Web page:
Environmental Impact Assessments: Top Tips

Environmental Impact Assessment is integral to the planning and development process. It can help identify adverse environmental effects in the early stages of a project and ultimately contribute to producing a sustainable development. But it's a notoriously complex process. We highlight some best practices and how to avoid common mistakes to boost your understanding of EIA.

Not sure if you need an EIA? Download our flowchart here.

✔ Top tips

  • Early engagement - Ensure that EIA / environmental consultants are engaged as early as possible in a project to properly assess the environmental constraints and opportunities of the site and surrounding area
  • Environmental mitigation - Identify and commit to environmental mitigation and enhancement measures (e.g. Biodiversity Net Gain) so that these can be designed-in to the project at an early stage and relied upon within the EIA process
  • EIA - Consider whether to volunteer to undertake an EIA - this can be the least risky planning route and should guard against unfounded environmental objections and/or subsequent legal challenges
  • Request a Screening Opinion - If the proposal is in excess of any of the development thresholds contained in Schedule 2 of the EIA Regulations, or is within a designated ‘environmentally sensitive area’, you must  request a formal written Screening Opinion in accordance with the procedures set out in Regulation 6 – you can’t rely on a conversation or email exchange with the case officer, as this does not constitute a legally compliant Opinion
  • Environmental Compliance Report - The likelihood of screening out EIA can be enhanced by the offer to provide a concise Environmental Compliance Report with the planning application. This can be used to tie together the findings of the separate technical and environmental reports (as required by local policy) in a cohesive and conclusive format. This report validates the original Screening Opinion and can also help lessen the chance of too many onerous planning conditions being imposed; for example, by setting out overarching mitigation and sustainability commitments to be carried through to the detailed design and project implementation phases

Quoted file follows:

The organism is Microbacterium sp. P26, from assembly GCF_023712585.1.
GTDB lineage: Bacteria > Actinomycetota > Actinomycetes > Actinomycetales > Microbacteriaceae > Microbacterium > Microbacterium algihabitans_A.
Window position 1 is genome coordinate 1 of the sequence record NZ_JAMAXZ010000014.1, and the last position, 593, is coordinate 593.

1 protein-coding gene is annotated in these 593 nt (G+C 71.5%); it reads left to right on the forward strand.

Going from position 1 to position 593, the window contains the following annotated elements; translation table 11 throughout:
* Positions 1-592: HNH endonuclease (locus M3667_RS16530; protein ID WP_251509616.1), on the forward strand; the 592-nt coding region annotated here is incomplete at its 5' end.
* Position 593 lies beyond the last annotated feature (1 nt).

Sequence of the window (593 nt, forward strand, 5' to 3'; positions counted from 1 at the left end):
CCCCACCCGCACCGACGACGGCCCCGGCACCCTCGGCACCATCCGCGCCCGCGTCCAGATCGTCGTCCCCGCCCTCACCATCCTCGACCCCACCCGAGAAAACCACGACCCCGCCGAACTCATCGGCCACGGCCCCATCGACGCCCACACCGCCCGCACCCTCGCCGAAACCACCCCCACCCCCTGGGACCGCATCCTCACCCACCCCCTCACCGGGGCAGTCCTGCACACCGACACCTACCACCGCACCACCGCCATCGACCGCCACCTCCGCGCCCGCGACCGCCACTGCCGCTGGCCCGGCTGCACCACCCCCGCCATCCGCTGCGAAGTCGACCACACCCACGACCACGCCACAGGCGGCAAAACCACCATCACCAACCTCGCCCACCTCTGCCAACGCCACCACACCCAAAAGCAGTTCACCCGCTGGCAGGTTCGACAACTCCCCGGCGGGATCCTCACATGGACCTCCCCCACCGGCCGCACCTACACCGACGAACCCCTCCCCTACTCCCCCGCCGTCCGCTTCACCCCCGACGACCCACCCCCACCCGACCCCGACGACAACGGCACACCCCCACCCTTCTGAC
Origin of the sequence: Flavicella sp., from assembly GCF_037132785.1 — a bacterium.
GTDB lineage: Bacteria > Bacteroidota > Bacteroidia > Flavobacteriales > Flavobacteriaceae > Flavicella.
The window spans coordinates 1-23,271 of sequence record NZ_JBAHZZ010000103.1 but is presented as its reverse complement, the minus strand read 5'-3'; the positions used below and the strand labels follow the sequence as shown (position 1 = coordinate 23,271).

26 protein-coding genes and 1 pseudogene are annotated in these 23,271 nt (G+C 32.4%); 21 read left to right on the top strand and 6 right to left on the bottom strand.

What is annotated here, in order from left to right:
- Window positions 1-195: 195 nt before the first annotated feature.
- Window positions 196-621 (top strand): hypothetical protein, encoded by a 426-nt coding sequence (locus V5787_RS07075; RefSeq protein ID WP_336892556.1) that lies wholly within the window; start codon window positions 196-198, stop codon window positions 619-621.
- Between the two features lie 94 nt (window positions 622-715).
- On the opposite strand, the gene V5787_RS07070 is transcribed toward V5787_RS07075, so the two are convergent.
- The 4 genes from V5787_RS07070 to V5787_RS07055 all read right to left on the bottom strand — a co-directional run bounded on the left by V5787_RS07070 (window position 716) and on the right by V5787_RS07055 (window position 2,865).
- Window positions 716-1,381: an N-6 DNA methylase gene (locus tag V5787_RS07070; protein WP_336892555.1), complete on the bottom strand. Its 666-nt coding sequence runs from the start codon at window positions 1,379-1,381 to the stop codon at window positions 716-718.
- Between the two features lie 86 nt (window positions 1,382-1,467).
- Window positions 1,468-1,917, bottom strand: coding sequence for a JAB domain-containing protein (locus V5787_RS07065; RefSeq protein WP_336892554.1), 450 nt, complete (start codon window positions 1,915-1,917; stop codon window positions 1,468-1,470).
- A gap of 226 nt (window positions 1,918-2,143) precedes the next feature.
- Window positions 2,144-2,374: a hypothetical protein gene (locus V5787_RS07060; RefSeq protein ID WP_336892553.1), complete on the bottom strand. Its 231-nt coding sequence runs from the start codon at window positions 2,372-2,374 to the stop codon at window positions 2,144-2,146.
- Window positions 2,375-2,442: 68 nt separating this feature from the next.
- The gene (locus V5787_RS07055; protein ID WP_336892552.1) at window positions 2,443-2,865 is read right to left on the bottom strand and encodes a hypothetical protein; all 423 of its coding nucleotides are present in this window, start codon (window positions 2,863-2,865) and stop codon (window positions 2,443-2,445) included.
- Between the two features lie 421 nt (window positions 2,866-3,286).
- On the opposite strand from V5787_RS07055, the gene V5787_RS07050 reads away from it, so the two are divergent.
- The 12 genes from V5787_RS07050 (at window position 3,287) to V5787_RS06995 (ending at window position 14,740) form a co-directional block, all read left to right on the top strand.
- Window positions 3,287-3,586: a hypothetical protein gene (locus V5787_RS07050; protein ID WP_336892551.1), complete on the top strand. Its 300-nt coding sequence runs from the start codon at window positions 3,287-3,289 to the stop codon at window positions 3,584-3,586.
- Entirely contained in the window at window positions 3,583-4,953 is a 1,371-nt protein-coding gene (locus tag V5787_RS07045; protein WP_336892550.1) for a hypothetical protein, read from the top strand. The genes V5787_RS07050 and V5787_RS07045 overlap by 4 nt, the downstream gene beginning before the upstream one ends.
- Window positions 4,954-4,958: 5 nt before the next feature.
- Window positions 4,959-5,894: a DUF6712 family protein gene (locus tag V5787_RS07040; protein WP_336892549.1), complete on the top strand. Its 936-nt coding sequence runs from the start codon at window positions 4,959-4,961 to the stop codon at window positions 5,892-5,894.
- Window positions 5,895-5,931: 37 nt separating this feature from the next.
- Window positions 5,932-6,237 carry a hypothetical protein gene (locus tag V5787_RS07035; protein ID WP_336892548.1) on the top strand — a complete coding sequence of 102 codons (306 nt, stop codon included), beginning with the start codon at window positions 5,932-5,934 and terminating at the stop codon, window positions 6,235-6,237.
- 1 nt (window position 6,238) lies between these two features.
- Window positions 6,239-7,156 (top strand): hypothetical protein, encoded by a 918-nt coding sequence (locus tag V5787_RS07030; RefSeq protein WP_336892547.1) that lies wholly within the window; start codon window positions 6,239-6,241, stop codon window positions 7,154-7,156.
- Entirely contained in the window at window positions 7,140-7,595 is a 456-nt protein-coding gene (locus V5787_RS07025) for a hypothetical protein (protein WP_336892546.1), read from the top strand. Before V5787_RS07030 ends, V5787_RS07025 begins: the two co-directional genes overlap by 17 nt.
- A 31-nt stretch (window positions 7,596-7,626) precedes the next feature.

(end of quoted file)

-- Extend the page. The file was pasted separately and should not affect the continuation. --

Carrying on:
• Scoping stage - If a positive Screening Opinion is received, move quickly on to the EIA scoping stage – engage with the LPA and Statutory Authorities to discuss the scope of the EIA before requesting a formal Scoping Opinion. This helps get the most relevant parties ‘on side’ with the process, especially with respect to the case for scoping out peripheral, non-significant issues and ensuring ‘proportionality’ in the assessment process and Environmental Statement (ES)  
  • Public consultations - Engage with the public and interested third parties as part of the EIA process through digital consultation events or other means - know your potential objectors’ concerns in advance so that these matters can be addressed in the ES (where applicable), rather than at the post-submission stage